20 March 2008


In The Idea of the University: A Re-examination (1992) Jaroslav Pelikan used a phrase from Newman's The Idea of a University (discourse 6) to describe the chorus of political attacks on American universities as a 'storm breaking upon the university'. Today it may not be an exaggeration to that there is a storm breaking upon British universities. Beginning especially with the 2003 White Paper 'The Future of Higher Education', the government has been progressively imposing a set of demands on the sector that are at odds with the very idea of a university as we know it.

In a nutshell: students must be reconceived as customers paying for a service; teaching as the manufacture and delivery of course products to these customers; research as intellectual work carried out for payment to meet the needs of external funders; and universities themselves as private corporations that must compete to sell their products on a global market in order to survive. If they have a contribution to make to the public good beyond that of helping the government to achieve policy objectives, it is to be understood entirely in terms of a contribution to the UK economy: their role is to train students for future employment and to produce research that is usable by businesses or the government. Today the agenda set by these demands dominates the media coverage of the university sector.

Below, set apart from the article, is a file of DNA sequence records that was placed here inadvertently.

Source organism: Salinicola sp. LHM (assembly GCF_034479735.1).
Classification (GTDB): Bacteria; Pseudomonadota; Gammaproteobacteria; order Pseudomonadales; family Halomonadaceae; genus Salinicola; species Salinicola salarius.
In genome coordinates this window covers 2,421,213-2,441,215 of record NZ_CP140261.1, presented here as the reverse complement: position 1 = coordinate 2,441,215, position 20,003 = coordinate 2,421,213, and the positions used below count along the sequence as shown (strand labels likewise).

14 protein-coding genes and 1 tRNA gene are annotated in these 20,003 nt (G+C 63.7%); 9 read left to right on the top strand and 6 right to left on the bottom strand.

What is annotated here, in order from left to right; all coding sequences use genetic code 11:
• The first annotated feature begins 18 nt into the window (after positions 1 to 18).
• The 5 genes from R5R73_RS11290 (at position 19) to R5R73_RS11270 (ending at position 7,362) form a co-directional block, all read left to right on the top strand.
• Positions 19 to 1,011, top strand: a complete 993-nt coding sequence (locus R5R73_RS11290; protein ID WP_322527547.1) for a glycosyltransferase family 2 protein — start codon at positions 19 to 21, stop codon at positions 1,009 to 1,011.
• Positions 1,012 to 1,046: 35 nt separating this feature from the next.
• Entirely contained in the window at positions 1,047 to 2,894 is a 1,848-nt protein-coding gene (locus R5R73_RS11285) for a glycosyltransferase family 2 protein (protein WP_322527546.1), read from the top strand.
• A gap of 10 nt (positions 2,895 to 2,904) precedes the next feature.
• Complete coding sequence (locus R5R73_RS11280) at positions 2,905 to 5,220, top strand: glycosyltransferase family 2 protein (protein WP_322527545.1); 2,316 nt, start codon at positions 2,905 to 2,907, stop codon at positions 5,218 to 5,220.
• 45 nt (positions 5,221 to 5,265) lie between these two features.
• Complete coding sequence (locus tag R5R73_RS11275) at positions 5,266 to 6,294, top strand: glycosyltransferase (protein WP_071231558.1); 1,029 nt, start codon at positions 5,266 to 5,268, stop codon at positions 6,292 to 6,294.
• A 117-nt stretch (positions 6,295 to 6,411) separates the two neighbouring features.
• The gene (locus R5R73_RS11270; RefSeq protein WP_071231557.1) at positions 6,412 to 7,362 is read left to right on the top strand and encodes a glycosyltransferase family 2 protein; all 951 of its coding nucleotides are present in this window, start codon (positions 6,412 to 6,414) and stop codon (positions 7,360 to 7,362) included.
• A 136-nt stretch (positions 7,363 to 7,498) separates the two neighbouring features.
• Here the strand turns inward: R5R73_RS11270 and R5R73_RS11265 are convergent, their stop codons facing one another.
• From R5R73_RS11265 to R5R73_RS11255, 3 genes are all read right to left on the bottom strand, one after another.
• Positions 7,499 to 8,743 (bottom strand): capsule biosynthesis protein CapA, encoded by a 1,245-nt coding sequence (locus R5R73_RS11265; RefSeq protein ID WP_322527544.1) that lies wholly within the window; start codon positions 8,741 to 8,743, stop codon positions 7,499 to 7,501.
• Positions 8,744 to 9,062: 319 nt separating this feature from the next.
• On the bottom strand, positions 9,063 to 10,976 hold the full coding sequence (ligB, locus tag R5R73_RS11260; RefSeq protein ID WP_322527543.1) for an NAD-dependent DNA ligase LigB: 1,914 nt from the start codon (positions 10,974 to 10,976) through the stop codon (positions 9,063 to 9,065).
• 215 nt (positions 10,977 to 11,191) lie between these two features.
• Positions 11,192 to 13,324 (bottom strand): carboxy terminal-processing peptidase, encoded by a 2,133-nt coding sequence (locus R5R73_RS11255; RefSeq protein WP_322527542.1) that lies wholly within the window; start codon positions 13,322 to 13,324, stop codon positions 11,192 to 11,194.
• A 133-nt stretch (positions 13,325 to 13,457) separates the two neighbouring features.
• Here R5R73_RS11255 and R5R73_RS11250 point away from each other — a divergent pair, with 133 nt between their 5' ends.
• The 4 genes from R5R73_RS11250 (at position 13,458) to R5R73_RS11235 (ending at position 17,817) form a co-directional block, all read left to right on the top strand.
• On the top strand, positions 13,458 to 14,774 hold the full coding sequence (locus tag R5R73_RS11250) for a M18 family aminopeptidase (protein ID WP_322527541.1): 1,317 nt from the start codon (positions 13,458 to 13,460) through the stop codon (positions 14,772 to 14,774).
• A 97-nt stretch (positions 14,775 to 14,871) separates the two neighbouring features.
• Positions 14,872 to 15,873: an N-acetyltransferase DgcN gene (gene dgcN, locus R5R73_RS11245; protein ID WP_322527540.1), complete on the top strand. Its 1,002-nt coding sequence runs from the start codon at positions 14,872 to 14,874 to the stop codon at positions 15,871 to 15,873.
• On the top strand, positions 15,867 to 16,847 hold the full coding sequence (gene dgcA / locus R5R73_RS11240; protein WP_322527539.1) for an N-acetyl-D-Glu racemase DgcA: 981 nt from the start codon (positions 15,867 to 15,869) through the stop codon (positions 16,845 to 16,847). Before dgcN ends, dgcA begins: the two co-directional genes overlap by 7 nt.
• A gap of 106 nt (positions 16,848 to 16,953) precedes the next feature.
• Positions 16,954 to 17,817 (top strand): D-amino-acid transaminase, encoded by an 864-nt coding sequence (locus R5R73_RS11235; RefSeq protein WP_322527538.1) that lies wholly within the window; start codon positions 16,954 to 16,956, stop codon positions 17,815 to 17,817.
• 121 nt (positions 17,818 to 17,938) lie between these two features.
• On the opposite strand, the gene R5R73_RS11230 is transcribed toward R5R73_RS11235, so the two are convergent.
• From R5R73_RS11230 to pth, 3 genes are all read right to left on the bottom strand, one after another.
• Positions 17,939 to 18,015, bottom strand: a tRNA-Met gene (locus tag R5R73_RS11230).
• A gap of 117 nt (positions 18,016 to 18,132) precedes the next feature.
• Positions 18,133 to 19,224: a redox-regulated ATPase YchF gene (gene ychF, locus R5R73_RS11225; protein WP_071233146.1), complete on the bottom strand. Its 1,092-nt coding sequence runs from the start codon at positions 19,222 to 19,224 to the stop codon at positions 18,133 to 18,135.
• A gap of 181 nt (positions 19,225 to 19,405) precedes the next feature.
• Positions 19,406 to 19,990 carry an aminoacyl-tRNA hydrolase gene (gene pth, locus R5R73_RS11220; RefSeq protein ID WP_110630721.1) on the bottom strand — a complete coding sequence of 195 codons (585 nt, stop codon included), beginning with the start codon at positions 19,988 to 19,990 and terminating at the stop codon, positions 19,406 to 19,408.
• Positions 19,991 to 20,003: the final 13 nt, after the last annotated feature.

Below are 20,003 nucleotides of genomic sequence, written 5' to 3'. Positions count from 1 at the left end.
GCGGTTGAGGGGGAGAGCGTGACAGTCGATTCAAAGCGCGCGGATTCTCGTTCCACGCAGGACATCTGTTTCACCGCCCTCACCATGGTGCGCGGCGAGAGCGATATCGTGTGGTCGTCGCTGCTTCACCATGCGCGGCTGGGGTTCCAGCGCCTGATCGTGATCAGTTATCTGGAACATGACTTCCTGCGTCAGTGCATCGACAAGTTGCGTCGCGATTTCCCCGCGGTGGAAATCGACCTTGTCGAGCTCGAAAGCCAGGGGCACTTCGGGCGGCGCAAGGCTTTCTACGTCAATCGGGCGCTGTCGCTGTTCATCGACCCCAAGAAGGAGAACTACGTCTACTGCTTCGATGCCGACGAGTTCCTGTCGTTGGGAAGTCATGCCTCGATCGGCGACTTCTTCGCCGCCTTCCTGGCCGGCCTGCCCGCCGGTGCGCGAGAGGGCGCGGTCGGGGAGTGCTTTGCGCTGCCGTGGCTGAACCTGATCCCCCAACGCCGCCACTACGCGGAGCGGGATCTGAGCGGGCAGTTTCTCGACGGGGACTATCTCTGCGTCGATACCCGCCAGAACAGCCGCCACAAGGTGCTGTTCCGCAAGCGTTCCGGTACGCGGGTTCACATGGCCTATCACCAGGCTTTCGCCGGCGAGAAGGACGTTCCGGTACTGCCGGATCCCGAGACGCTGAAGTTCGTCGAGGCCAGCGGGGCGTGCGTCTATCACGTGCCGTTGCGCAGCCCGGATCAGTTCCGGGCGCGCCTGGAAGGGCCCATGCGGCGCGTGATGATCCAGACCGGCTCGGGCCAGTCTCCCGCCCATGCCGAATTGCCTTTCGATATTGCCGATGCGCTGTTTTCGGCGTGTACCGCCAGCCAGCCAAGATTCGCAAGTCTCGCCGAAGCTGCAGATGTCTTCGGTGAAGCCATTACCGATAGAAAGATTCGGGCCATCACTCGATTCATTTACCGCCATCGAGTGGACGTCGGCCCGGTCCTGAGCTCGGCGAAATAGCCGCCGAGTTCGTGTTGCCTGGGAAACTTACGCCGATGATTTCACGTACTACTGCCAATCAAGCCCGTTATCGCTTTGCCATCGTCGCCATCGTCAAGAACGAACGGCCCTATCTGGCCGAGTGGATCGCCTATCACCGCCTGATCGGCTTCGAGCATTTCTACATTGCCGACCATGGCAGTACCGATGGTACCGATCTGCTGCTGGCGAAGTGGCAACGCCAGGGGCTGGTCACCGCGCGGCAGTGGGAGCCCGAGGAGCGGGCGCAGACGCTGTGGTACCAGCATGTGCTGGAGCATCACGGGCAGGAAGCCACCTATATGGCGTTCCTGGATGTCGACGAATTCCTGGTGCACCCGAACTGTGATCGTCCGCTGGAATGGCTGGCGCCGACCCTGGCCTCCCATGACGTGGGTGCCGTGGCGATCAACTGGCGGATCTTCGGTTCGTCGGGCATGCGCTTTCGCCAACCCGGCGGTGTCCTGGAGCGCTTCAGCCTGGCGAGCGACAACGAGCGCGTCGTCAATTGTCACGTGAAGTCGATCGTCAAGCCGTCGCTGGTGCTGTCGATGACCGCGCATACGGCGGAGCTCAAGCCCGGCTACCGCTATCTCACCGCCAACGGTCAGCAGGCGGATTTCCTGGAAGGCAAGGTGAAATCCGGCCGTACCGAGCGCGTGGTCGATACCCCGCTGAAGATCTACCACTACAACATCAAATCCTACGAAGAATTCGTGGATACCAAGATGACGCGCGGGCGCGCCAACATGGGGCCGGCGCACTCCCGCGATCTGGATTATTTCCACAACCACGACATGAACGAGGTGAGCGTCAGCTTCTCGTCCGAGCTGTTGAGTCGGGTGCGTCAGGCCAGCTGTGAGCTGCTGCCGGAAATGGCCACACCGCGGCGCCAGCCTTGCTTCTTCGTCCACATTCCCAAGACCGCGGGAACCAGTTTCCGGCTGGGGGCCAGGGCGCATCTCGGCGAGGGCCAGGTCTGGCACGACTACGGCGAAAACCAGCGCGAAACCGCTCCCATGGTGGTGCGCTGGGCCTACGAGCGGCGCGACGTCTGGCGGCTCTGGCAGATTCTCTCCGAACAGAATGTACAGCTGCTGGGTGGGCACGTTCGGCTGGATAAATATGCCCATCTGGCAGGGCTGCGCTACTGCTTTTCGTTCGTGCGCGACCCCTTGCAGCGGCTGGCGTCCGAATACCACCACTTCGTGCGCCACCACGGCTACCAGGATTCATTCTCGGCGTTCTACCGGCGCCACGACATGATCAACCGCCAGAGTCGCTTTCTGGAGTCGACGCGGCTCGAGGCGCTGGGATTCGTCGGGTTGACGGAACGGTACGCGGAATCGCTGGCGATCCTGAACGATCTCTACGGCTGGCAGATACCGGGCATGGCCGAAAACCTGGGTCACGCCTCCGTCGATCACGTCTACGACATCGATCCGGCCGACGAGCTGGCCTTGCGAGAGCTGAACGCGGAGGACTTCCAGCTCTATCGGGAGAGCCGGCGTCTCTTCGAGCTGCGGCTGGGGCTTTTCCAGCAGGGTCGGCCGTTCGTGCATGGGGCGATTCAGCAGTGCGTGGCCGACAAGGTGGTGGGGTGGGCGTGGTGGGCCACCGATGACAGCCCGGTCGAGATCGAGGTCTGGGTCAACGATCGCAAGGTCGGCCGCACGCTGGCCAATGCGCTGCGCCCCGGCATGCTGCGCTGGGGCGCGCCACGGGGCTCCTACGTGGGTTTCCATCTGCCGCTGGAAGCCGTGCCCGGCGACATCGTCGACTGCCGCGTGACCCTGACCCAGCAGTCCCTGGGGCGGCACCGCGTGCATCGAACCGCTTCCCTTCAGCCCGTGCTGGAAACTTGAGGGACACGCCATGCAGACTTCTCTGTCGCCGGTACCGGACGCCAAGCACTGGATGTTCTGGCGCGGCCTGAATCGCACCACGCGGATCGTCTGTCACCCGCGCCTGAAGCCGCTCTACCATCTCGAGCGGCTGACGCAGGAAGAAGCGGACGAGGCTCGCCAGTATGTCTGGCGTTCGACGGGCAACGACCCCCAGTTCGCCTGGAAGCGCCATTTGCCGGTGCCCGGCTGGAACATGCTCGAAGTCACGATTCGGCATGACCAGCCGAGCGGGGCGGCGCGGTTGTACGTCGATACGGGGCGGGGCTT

This blog aims to document the present drive to marketize and instrumentalize the British university system, to investigate its consequences, and to act as a forum for a discussion of how universities can respond to it so as to preserve their essential values of knowledge and education.